Websites – Still Important in a Social Media World

Candice gave the following talk at the Women’s Business Council in Marion today. Ok, so she went off script a bit as all great speakers do, but this is the write-up. As always, we’d love to get your feedback, just leave a comment.

Today it’s more important than ever that businesses and organizations have a web presence. Having a website allows your business to be open 24/7 without you actually being there. It allows you to showcase your business to a wider audience, advertise on a limited budget, and so much more. Customers are no longer opening up a phone book to look for a business – they’re using the internet to not only find a name and phone number, but also learn about the exact services and pricing a business offers.

Many businesses, particularly small businesses, find it difficult to find the time and money to put into their online marketing, or they simply just don’t see the value in a website. More and more businesses are turning to social media as their primary web presence and forgoing a simple, basic domain name and website. And while it may seem like a good short-term solution as far as cost and time, it can really be a hindrance to your business.

Let’s talk about ownership first. Imagine there’s a fire that completely wiped out your business. Everything is gone – the building, the equipment, the product – everything. You have nothing left and you’re stuck starting from scratch all over again. Now imagine that in terms of your online presence. Imagine you’ve spent hours perfecting your marketing campaign, tweaking your website, uploading photos, etc and then the free service you’re using just goes up in flames. They shut down their servers without notice and no chance to back up or retrieve all that work you’ve done. How would that affect your business?

This can and does happen. Just last year, which hosted over 73,000 personal online blogs, was shut down without warning by the US Government because a handful of users had posted terrorist-related information.Because of the government’s involvement, the hosting company providing the server space refused to even let innocent users access to back up and save their files.

Ownership is incredibly valuable to a business. Ownership of your business’ domain name and website ensures that your online web presence is exactly what you want it to be. It also ensures that it stays there for as long as you foot the bill.

Control- All of us see the complaints on Facebook whenever they change anything. What if your business relies on Facebook as your sole online presence? What if suddenly Facebook decided to severely limit the ways businesses use their pages and interact with customers, or do away with them altogether?

As a user of a free service your scope of control is incredibly limited by the provider. You’re limited on what you can and can’t do, how you can and can’t interact with customers, etc. Having your own website means having complete and total control. It can look and feel the way you want it to. You can interact with customers how you want to. You can have a website that is flashy and really catches the customers attention. As far as websites go, you’re only limited by your imagination (and budget, of course).  You know your customer base better than Facebook does, and you shouldn’t be letting Facebook tell you how you can and can’t market to your customers.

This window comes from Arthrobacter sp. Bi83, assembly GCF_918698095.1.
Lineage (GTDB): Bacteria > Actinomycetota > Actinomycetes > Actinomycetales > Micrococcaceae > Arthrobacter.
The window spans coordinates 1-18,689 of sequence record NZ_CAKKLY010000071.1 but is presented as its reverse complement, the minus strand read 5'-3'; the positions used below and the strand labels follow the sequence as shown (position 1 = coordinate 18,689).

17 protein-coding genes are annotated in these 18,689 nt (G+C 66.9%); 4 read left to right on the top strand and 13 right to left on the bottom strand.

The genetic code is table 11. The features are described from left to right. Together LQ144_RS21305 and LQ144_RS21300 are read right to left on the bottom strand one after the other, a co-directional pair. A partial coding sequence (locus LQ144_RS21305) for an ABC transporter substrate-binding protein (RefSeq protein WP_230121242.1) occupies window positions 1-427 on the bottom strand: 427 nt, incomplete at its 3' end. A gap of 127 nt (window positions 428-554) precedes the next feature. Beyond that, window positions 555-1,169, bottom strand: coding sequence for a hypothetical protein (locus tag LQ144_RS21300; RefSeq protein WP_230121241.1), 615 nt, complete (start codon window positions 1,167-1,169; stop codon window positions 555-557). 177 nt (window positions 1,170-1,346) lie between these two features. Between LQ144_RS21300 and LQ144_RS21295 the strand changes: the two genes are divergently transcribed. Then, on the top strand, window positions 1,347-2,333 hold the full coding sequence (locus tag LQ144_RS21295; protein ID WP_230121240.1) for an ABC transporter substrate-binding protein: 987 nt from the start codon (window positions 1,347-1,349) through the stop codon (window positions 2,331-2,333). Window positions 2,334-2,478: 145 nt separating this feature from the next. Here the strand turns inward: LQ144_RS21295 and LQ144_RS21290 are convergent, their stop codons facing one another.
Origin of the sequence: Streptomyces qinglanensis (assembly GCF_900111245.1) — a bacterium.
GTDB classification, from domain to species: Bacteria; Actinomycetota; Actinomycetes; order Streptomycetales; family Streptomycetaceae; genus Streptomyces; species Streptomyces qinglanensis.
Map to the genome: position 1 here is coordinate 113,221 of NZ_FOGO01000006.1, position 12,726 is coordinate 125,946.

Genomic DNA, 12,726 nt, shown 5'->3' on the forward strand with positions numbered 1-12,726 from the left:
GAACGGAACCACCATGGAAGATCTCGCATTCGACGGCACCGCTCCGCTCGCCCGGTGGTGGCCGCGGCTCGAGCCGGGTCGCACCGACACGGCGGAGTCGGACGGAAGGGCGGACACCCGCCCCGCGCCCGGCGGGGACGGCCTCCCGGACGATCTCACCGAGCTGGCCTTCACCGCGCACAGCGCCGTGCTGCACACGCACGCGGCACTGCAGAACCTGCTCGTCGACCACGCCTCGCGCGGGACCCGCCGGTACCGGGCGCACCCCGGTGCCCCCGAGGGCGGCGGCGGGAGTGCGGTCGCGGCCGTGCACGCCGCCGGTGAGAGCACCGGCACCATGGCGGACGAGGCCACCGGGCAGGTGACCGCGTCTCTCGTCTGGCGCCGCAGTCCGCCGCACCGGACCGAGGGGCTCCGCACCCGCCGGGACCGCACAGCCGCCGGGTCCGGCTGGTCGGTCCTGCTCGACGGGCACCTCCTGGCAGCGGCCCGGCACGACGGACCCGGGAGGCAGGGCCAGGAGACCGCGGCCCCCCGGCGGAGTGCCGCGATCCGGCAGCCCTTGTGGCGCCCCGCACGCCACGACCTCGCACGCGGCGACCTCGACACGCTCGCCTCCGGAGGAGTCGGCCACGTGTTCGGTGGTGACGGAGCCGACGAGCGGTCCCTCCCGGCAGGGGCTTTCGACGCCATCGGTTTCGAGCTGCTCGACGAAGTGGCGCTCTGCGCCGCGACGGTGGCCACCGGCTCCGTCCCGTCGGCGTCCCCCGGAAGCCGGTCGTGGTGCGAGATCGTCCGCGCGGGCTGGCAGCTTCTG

Limited Audience – A website is a universal marketing piece. Anyone can see it anywhere in the world. Facebook and other social media, however, limit your audience. While it may seem like everyone is on Facebook, the truth is that onlya little over 50 percent of the U.S. population has a Facebook account. Worse, Facebook’s own statistics only state that 50% of active users log on to Facebook in any given day. So take your amount of fans and divide that number in half. On any given day that you make a status update to your business page, an average of only half of your fans will see it. And that’s if Facebook even deems it “important enough” to show up in your feed.

Social media isn’t limited to Facebook – there’s also Twitter, Google+, Yelp, FourSquare, etc. Users that aren’t on one may very well be on another. Also, look for niche marketing opportunities – those ‘underground communities’ that are specifically geared towards your business. Ravelry, for example, is an online community geared towards people like myself who knit, crochet, weave, etc. It’s a huge community of people interested in fiber arts, and it’s a great place to advertise if you’re in that field because it’s exactly your target audience.

Insights – One of the most important things in online marketing is to know where you stand in terms of visits, page referrers, search engine key words, etc. Google offers a free tool called Analytics. In a nutshell, it’s a system that tracks how many people visit, how they got to your website, what key words they searched for to get there, what city/state/country they’re in, and so much more. Everything you want and need to know about your customers is right at your fingertips in an easy-to-understand format. Free services for websites and social media don’t offer you the ability to take advantage of this. Facebook does offer page administrators access to some of this information, however it can’t tell you what search terms were used to find your page, or what specific city in Ohio your visitors are from.

Ultimately, social media is a marketing tool and should be used as such. Use your website to make the sales, and use your social media to direct people back to your website. When you add a new product to your online store, or a new blog post, or a new coupon, link it up on Facebook!

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